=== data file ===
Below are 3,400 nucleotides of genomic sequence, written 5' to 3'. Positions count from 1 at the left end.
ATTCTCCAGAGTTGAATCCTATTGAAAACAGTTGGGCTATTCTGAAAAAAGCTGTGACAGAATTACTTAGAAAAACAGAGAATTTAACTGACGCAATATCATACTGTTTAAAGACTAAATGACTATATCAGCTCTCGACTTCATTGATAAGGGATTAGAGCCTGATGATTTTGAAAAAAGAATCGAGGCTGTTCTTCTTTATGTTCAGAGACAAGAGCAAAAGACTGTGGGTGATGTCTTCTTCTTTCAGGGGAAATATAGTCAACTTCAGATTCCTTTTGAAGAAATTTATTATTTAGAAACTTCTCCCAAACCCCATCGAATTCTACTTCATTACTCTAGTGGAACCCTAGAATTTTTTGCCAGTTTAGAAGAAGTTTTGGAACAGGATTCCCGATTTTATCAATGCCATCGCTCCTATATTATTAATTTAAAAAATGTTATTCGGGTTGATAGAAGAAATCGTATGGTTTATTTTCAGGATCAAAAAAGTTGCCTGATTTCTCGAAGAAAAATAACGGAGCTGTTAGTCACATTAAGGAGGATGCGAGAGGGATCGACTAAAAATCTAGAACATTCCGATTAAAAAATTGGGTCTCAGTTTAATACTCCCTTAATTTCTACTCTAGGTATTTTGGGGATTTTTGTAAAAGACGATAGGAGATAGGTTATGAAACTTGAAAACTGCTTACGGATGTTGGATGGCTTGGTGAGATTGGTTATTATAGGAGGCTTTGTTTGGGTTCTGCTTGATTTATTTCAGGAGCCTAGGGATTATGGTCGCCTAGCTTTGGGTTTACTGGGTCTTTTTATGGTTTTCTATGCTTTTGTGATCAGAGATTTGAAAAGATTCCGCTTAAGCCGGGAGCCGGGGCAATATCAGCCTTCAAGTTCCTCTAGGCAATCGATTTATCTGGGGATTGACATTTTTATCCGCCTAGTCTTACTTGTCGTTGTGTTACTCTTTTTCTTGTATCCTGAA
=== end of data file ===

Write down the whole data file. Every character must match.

Below are 3,400 nucleotides of genomic sequence, written 5' to 3'. Positions count from 1 at the left end.
ATTCTCCAGAGTTGAATCCTATTGAAAACAGTTGGGCTATTCTGAAAAAAGCTGTGACAGAATTACTTAGAAAAACAGAGAATTTAACTGACGCAATATCATACTGTTTAAAGACTAAATGACTATATCAGCTCTCGACTTCATTGATAAGGGATTAGAGCCTGATGATTTTGAAAAAAGAATCGAGGCTGTTCTTCTTTATGTTCAGAGACAAGAGCAAAAGACTGTGGGTGATGTCTTCTTCTTTCAGGGGAAATATAGTCAACTTCAGATTCCTTTTGAAGAAATTTATTATTTAGAAACTTCTCCCAAACCCCATCGAATTCTACTTCATTACTCTAGTGGAACCCTAGAATTTTTTGCCAGTTTAGAAGAAGTTTTGGAACAGGATTCCCGATTTTATCAATGCCATCGCTCCTATATTATTAATTTAAAAAATGTTATTCGGGTTGATAGAAGAAATCGTATGGTTTATTTTCAGGATCAAAAAAGTTGCCTGATTTCTCGAAGAAAAATAACGGAGCTGTTAGTCACATTAAGGAGGATGCGAGAGGGATCGACTAAAAATCTAGAACATTCCGATTAAAAAATTGGGTCTCAGTTTAATACTCCCTTAATTTCTACTCTAGGTATTTTGGGGATTTTTGTAAAAGACGATAGGAGATAGGTTATGAAACTTGAAAACTGCTTACGGATGTTGGATGGCTTGGTGAGATTGGTTATTATAGGAGGCTTTGTTTGGGTTCTGCTTGATTTATTTCAGGAGCCTAGGGATTATGGTCGCCTAGCTTTGGGTTTACTGGGTCTTTTTATGGTTTTCTATGCTTTTGTGATCAGAGATTTGAAAAGATTCCGCTTAAGCCGGGAGCCGGGGCAATATCAGCCTTCAAGTTCCTCTAGGCAATCGATTTATCTGGGGATTGACATTTTTATCCGCCTAGTCTTACTTGTCGTTGTGTTACTCTTTTTCTTGTATCCTGAA